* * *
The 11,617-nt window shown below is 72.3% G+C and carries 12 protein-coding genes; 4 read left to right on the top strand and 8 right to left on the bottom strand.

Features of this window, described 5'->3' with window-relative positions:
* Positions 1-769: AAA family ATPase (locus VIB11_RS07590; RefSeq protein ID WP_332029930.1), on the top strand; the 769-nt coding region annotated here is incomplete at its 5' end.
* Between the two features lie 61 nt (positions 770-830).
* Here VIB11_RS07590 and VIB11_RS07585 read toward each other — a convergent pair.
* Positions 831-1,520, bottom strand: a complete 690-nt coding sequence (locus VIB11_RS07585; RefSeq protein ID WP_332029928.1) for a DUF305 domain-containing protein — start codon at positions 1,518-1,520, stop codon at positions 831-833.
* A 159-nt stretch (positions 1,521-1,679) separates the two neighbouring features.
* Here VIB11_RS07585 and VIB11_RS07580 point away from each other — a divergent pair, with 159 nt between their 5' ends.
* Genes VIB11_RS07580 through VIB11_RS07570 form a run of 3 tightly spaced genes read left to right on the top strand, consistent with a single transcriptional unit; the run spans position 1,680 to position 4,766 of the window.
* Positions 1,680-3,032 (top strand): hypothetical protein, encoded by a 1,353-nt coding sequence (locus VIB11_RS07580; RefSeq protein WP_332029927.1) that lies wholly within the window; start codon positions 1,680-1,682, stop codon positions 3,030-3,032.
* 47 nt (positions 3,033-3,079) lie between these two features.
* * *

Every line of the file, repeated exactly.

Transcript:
The 11,617-nt window shown below is 72.3% G+C and carries 12 protein-coding genes; 4 read left to right on the top strand and 8 right to left on the bottom strand.

Features of this window, described 5'->3' with window-relative positions:
* Positions 1-769: AAA family ATPase (locus VIB11_RS07590; RefSeq protein ID WP_332029930.1), on the top strand; the 769-nt coding region annotated here is incomplete at its 5' end.
* Between the two features lie 61 nt (positions 770-830).
* Here VIB11_RS07590 and VIB11_RS07585 read toward each other — a convergent pair.
* Positions 831-1,520, bottom strand: a complete 690-nt coding sequence (locus VIB11_RS07585; RefSeq protein ID WP_332029928.1) for a DUF305 domain-containing protein — start codon at positions 1,518-1,520, stop codon at positions 831-833.
* A 159-nt stretch (positions 1,521-1,679) separates the two neighbouring features.
* Here VIB11_RS07585 and VIB11_RS07580 point away from each other — a divergent pair, with 159 nt between their 5' ends.
* Genes VIB11_RS07580 through VIB11_RS07570 form a run of 3 tightly spaced genes read left to right on the top strand, consistent with a single transcriptional unit; the run spans position 1,680 to position 4,766 of the window.
* Positions 1,680-3,032 (top strand): hypothetical protein, encoded by a 1,353-nt coding sequence (locus VIB11_RS07580; RefSeq protein WP_332029927.1) that lies wholly within the window; start codon positions 1,680-1,682, stop codon positions 3,030-3,032.
* 47 nt (positions 3,033-3,079) lie between these two features.